Canada Is Doing What US Won’t With International Security Threats

In contrast with some recent American fumbles in addressing security threats abroad, Canada has been speaking frankly to today’s international villains in words and deeds.

When it became clear that Vladimir Putin had no intention of observing last weekend’s ceasefire in Ukraine, the White House’s Josh Earnest warned that the Russians had “not lived up to their commitments.”

Canada’s Prime Minister Stephen Harper, on the other hand, demanded an end to “the Putin regime’s ongoing military aggression.”

And while President Barack Obama struggled to articulate the religion of ISIS‘ latest beheadings in LibyaHarper was “outraged and saddened by the beheadings of Egyptian Coptic Orthodox Christians,” and sent “my deepest condolences to the families and friends of those killed and to the Coptic community here in Canada.” (RELATED: Obama Alone In Ignoring Roots Of Islamist Terror)

Canada has the world’s biggest Ukrainian community outside the former Soviet Union, which contributes to its strong stance against Russian aggression in Eastern Europe. Following this week’s broken truce, Harper imposed a new round of financial sanctions and travel bans against Russia. For its part, Russia dismissed the attempt at punishing its economy as “awkward.”

Harper has also proposed deploying Canadian troops to the country’s west, on a joint mission with the United States designed to help train Ukrainian soldiers. (RELATED: Ukraine Cease-Fire Not Really A Thing)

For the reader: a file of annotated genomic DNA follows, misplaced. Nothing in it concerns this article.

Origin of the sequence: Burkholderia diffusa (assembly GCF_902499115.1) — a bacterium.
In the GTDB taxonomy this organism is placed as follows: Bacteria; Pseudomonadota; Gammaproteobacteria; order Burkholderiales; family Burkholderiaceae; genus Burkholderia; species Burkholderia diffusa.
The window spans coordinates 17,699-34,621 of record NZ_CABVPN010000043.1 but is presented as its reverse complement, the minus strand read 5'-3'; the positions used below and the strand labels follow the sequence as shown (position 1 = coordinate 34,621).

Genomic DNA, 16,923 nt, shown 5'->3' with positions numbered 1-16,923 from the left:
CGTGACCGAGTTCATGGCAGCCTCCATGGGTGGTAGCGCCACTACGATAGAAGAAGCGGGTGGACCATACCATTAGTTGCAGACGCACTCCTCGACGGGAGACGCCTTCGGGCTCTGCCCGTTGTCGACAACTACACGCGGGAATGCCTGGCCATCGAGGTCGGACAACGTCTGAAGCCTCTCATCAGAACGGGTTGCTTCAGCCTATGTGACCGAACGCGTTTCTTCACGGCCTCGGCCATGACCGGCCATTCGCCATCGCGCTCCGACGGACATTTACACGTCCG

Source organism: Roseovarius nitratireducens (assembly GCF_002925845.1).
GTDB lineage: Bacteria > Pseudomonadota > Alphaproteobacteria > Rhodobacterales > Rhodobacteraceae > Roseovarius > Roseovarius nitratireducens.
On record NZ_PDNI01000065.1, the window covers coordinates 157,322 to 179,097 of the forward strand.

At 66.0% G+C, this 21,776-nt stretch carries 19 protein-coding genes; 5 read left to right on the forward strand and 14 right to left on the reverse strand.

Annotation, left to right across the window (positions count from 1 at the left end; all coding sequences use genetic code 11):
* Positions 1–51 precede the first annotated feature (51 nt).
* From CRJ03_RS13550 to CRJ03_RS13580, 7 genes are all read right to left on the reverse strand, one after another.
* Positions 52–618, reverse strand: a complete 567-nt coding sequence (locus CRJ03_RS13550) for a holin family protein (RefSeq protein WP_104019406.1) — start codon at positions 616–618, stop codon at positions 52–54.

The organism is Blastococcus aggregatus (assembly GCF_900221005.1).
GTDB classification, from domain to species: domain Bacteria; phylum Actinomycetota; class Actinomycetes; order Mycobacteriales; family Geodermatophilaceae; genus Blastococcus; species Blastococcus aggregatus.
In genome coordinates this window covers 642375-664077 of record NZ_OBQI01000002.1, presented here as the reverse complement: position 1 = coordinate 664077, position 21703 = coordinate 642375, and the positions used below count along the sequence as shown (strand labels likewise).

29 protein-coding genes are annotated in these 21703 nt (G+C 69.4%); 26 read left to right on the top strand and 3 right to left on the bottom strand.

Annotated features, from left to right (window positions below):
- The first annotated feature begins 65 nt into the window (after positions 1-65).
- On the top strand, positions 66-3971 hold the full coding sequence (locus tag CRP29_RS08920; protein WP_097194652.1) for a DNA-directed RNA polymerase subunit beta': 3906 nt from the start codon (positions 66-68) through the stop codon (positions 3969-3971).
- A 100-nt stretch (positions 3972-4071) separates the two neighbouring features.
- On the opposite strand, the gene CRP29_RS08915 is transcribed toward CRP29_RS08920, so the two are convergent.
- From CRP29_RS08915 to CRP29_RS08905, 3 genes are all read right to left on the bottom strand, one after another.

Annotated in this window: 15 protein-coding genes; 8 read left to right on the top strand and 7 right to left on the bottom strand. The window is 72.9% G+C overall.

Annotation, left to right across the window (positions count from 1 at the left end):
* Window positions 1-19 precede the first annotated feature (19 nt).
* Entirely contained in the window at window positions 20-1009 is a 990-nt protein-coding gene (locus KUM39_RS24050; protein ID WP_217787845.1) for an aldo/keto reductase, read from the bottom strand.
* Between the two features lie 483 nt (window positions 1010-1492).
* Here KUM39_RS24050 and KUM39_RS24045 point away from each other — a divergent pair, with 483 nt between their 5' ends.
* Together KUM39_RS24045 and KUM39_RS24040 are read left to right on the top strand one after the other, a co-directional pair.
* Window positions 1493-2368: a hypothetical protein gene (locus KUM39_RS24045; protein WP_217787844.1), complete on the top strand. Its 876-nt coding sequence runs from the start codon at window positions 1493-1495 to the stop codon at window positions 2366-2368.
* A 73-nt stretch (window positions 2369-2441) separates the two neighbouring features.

When Russian soldiers in uniform “accidentally” found themselves in Ukraine last summer, the Canadian mission to NATO tweeted some stern advice to Putin’s forces:

Meanwhile, in Iraq, Canadian special forces are on the front lines against ISIS, training and assisting Kurdish troops and contributing to the coalition air campaign.

Harper’s conservative-led government has also set an example for the United States on other foreign-affairs concerns. In 2013, he established a Religious Freedom office in Canada’s Ministry of Foreign Affairs, appointing Andrew Bennett as the Ambassador for Religious Freedom. When it was created, its corresponding office at the State Department had gone leaderless for over half of Obama’s presidency.

Since assuming the office, Bennett has traveled extensively in Asia, Europe and the Middle East. He has also spoken several times in Washington D.C. on the centrality of religious freedom to Canada’s foreign policy, at a time when terrorism and armed conflict threaten religious communities around the world.

Though some Americans ridicule Canada as a country of milquetoasts whose police ride horses, perhaps their northern neighbor has a thing or two to teach them about calling a spade a spade.